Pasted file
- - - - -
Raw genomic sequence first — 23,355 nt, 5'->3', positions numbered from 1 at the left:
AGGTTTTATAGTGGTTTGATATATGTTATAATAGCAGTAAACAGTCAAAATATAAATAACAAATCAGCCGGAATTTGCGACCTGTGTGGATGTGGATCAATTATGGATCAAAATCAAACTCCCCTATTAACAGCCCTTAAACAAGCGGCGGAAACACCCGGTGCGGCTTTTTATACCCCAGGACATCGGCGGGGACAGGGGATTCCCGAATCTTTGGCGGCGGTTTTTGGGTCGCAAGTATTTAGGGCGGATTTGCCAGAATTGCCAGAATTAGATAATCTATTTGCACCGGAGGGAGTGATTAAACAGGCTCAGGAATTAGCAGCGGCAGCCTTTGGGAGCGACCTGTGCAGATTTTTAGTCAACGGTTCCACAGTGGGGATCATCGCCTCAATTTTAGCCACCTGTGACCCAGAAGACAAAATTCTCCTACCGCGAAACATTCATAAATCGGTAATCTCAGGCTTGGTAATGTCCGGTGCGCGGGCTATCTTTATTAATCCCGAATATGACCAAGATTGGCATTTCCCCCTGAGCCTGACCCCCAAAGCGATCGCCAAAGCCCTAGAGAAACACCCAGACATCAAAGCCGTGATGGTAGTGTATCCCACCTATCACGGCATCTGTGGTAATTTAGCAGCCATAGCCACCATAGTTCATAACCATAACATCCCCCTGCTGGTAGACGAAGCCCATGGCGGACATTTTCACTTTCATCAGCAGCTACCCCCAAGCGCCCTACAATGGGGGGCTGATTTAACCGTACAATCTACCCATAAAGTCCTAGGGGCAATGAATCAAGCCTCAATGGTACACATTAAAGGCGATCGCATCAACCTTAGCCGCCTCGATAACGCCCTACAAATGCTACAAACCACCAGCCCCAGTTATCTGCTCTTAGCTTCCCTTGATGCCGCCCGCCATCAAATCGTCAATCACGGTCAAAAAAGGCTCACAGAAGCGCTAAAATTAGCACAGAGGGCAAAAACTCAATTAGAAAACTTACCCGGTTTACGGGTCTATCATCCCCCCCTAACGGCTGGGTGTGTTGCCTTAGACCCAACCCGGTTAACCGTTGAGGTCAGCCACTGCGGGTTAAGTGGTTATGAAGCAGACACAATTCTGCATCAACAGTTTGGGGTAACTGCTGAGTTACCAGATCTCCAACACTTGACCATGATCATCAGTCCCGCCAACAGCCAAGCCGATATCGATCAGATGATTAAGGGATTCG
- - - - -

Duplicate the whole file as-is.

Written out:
Raw genomic sequence first — 23,355 nt, 5'->3', positions numbered from 1 at the left:
AGGTTTTATAGTGGTTTGATATATGTTATAATAGCAGTAAACAGTCAAAATATAAATAACAAATCAGCCGGAATTTGCGACCTGTGTGGATGTGGATCAATTATGGATCAAAATCAAACTCCCCTATTAACAGCCCTTAAACAAGCGGCGGAAACACCCGGTGCGGCTTTTTATACCCCAGGACATCGGCGGGGACAGGGGATTCCCGAATCTTTGGCGGCGGTTTTTGGGTCGCAAGTATTTAGGGCGGATTTGCCAGAATTGCCAGAATTAGATAATCTATTTGCACCGGAGGGAGTGATTAAACAGGCTCAGGAATTAGCAGCGGCAGCCTTTGGGAGCGACCTGTGCAGATTTTTAGTCAACGGTTCCACAGTGGGGATCATCGCCTCAATTTTAGCCACCTGTGACCCAGAAGACAAAATTCTCCTACCGCGAAACATTCATAAATCGGTAATCTCAGGCTTGGTAATGTCCGGTGCGCGGGCTATCTTTATTAATCCCGAATATGACCAAGATTGGCATTTCCCCCTGAGCCTGACCCCCAAAGCGATCGCCAAAGCCCTAGAGAAACACCCAGACATCAAAGCCGTGATGGTAGTGTATCCCACCTATCACGGCATCTGTGGTAATTTAGCAGCCATAGCCACCATAGTTCATAACCATAACATCCCCCTGCTGGTAGACGAAGCCCATGGCGGACATTTTCACTTTCATCAGCAGCTACCCCCAAGCGCCCTACAATGGGGGGCTGATTTAACCGTACAATCTACCCATAAAGTCCTAGGGGCAATGAATCAAGCCTCAATGGTACACATTAAAGGCGATCGCATCAACCTTAGCCGCCTCGATAACGCCCTACAAATGCTACAAACCACCAGCCCCAGTTATCTGCTCTTAGCTTCCCTTGATGCCGCCCGCCATCAAATCGTCAATCACGGTCAAAAAAGGCTCACAGAAGCGCTAAAATTAGCACAGAGGGCAAAAACTCAATTAGAAAACTTACCCGGTTTACGGGTCTATCATCCCCCCCTAACGGCTGGGTGTGTTGCCTTAGACCCAACCCGGTTAACCGTTGAGGTCAGCCACTGCGGGTTAAGTGGTTATGAAGCAGACACAATTCTGCATCAACAGTTTGGGGTAACTGCTGAGTTACCAGATCTCCAACACTTGACCATGATCATCAGTCCCGCCAACAGCCAAGCCGATATCGATCAGATGATTAAGGGATTCG